Saskatchewan

Government to inspect Sask. pipelines crossing potable water

The province says it will inspect all oil pipelines that cross water sources in Saskatchewan, in a response to public concerns over a pipeline leak into the North Saskatchewan River in July.

Province says inspections a response to public concerns after July oil spill

The North Saskatchewan River flows from Alberta through Saskatchewan where, east of Prince Albert, it joins the South Saskatchewan River to become the Saskatchewan River. (Jason Franson/Canadian Press)

The provincial government announced Friday it will inspect every oil-carrying pipeline at the point where it crosses underneath municipal water sources in the province. 

"We've started with 35 crossings— the highest priority 35 crossings— and then we'll expand in a second phase to 90 [more] crossings," Energy and Resources Minister Dustin Duncan said. "We just want to ensure that Saskatchewan people can feel secure in their potable water sources, that they are in fact safe, and that the crossings are in fact in compliance and the companies are in compliance." 

The move comes in response to public concerns, a government release said, following the Husky Oil pipeline breach into the North Saskatchewan River in July. That spill forced several communities to stop using water from the river and find other sources. 

Duncan said the first 35 crossings scheduled to be inspected are underground pipelines that run below bodies of water, and the next 90 crossings are located at tributaries that feed into potable water sources.

"Once the Husky investigation is complete, we're obviously going to look at what we do in this province when it comes to the regulatory process, when it comes to pipelines, but this is an interim measure," Duncan said.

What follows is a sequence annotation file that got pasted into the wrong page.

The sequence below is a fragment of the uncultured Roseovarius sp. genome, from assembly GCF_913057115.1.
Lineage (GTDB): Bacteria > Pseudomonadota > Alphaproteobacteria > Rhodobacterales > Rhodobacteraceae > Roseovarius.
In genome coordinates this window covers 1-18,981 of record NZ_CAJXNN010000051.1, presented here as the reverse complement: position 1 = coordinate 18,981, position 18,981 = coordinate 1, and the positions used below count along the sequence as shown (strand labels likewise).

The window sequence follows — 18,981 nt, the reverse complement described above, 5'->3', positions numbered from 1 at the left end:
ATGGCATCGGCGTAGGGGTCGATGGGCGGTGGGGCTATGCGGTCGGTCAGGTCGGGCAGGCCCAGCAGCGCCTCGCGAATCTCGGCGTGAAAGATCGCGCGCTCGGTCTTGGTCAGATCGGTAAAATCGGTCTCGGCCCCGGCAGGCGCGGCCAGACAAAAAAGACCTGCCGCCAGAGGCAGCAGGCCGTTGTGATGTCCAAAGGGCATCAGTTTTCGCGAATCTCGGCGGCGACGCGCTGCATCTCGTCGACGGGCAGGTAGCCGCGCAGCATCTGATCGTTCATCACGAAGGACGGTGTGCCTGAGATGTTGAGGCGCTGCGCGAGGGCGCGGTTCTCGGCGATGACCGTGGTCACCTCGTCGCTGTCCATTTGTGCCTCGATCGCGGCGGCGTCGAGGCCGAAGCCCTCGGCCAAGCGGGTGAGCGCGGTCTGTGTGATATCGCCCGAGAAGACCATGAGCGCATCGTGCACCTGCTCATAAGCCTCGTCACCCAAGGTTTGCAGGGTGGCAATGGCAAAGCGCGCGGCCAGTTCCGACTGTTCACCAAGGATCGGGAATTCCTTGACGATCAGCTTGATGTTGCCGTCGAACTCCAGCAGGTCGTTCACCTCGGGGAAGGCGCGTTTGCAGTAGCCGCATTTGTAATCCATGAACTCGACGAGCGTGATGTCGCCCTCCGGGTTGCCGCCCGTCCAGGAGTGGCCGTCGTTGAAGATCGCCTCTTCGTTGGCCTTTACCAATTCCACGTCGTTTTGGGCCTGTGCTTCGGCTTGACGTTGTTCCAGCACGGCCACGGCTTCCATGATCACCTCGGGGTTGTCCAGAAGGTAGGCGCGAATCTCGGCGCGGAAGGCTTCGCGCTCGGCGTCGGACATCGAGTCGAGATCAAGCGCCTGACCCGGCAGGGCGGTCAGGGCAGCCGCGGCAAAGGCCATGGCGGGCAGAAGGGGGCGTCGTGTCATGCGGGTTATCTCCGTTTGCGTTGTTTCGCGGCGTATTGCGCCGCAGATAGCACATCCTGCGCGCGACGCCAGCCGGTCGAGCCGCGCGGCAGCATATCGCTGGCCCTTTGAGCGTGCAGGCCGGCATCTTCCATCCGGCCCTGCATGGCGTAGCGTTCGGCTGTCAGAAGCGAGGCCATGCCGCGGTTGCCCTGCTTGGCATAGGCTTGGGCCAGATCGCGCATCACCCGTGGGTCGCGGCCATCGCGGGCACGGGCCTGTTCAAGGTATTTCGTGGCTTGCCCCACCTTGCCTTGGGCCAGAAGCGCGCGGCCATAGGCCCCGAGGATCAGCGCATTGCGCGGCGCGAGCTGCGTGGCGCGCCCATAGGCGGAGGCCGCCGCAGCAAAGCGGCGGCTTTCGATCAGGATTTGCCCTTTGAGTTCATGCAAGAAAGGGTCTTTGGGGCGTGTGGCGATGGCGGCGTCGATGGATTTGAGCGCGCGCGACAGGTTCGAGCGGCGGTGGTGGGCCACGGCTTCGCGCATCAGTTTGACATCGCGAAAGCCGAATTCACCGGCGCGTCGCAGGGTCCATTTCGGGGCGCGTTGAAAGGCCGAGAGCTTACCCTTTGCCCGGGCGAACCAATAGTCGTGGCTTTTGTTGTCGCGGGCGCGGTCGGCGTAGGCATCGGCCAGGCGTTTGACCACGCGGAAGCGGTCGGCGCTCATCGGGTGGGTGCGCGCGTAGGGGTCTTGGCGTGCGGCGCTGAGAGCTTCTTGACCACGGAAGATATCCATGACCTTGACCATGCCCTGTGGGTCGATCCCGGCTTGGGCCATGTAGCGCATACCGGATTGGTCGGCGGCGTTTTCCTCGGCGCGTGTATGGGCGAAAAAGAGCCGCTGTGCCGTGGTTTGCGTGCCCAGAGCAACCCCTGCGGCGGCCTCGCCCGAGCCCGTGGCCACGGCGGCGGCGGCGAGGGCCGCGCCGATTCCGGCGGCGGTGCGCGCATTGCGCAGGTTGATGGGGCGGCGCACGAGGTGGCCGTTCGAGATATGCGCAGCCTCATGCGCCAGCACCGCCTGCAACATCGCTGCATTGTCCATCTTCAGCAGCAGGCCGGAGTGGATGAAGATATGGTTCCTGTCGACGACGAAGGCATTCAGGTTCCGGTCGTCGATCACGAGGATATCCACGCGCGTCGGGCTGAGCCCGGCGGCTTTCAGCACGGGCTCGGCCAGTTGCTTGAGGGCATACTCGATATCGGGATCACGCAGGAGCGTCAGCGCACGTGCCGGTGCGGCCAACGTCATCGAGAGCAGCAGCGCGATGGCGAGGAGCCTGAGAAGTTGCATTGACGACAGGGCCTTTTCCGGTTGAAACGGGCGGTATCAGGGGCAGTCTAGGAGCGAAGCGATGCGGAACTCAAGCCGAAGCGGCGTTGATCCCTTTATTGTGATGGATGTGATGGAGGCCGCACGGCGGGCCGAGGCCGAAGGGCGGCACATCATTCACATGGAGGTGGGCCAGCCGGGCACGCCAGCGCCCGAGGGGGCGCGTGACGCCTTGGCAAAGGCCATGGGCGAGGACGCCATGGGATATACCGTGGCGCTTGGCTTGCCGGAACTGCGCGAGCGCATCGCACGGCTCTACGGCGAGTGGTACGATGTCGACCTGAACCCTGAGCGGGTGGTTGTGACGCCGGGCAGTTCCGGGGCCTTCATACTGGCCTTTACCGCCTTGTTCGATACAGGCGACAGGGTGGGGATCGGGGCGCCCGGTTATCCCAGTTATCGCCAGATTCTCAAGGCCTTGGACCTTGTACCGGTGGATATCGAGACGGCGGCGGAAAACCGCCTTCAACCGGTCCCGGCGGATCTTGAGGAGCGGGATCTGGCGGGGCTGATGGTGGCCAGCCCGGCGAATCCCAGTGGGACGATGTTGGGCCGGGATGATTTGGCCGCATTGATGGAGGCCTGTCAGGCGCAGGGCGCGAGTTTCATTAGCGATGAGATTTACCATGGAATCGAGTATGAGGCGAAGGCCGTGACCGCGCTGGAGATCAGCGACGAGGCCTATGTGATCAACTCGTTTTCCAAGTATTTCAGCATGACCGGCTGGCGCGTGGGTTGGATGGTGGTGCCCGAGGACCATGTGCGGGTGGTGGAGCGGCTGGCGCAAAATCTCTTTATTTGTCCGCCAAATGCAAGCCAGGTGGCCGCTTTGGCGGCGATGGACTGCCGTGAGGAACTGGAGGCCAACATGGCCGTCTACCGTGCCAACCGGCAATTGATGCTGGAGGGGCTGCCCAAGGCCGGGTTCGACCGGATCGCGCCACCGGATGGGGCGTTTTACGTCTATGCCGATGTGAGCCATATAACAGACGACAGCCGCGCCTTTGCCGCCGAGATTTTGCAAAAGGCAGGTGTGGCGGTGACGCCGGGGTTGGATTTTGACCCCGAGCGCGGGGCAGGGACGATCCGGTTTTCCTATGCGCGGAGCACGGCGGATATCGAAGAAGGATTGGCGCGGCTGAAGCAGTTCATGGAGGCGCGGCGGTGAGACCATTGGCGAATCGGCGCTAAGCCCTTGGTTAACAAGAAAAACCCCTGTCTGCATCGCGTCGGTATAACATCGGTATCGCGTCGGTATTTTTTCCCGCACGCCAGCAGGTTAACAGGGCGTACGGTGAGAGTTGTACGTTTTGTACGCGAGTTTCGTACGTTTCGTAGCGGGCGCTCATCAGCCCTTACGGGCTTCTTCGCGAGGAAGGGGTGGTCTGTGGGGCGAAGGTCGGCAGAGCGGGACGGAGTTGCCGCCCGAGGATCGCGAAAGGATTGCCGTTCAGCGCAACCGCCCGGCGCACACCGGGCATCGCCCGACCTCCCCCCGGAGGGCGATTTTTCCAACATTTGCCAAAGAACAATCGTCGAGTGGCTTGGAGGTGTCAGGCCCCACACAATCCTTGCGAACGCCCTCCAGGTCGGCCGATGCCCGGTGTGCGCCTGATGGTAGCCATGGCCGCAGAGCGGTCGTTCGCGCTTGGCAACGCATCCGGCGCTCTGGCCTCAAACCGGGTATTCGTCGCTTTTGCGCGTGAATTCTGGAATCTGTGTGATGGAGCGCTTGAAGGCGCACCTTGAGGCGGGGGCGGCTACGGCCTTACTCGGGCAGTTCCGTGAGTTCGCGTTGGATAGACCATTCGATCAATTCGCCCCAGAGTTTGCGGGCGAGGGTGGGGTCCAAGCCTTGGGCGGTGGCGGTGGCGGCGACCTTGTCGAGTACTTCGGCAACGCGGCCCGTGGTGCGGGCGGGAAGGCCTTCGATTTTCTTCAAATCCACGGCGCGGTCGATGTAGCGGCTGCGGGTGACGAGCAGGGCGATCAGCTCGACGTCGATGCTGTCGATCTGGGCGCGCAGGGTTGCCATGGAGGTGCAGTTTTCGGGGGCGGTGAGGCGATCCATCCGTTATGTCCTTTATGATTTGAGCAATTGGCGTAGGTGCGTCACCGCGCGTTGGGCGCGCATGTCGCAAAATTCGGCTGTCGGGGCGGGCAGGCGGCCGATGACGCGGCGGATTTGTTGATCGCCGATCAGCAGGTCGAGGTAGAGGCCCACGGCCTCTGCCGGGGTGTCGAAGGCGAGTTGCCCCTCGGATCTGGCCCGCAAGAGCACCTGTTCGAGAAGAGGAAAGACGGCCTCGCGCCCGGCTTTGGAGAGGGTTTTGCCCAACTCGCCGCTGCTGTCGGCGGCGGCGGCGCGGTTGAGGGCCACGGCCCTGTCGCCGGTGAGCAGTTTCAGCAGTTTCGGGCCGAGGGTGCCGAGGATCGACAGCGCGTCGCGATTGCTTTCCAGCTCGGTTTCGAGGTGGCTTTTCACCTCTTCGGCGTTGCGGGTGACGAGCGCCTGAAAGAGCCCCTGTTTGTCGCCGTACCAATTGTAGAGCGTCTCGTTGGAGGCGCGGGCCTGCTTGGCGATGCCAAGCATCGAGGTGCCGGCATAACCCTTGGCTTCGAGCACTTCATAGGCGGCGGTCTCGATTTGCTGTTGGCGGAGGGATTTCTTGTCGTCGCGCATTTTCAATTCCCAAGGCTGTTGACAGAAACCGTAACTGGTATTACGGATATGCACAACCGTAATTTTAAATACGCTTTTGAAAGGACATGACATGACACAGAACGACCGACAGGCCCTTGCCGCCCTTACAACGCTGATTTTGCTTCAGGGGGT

He added that the ministry normally "plays a regulatory role" when a pipeline is constructed, but after that it's up to companies to comply with the rules.

Once the Husky investigation is complete, we're obviously going to look at what we do in this province when it comes to the regulatory process, when it comes to pipelines.- Energy and Resources Minister Dustin Duncan 

"The ongoing inspections have been the responsibility of the operator as per the standards that are in place," he said. "What we're doing now is having our economy staff going out to visually inspect and do some follow-up with the companies." 

Duncan said the investigation into the cause of the Husky oil spill is ongoing, and when that's known, the government will "have to obviously make some decisions about whether or not we need to make some changes with how the [inspection] regime works in Saskatchewan."

The Ministry of the Economy also says it will work with pipeline operators and the National Energy Board to makes sure all pipelines are up to standards.

Duncan said the newly-announced inspections' results will be made public.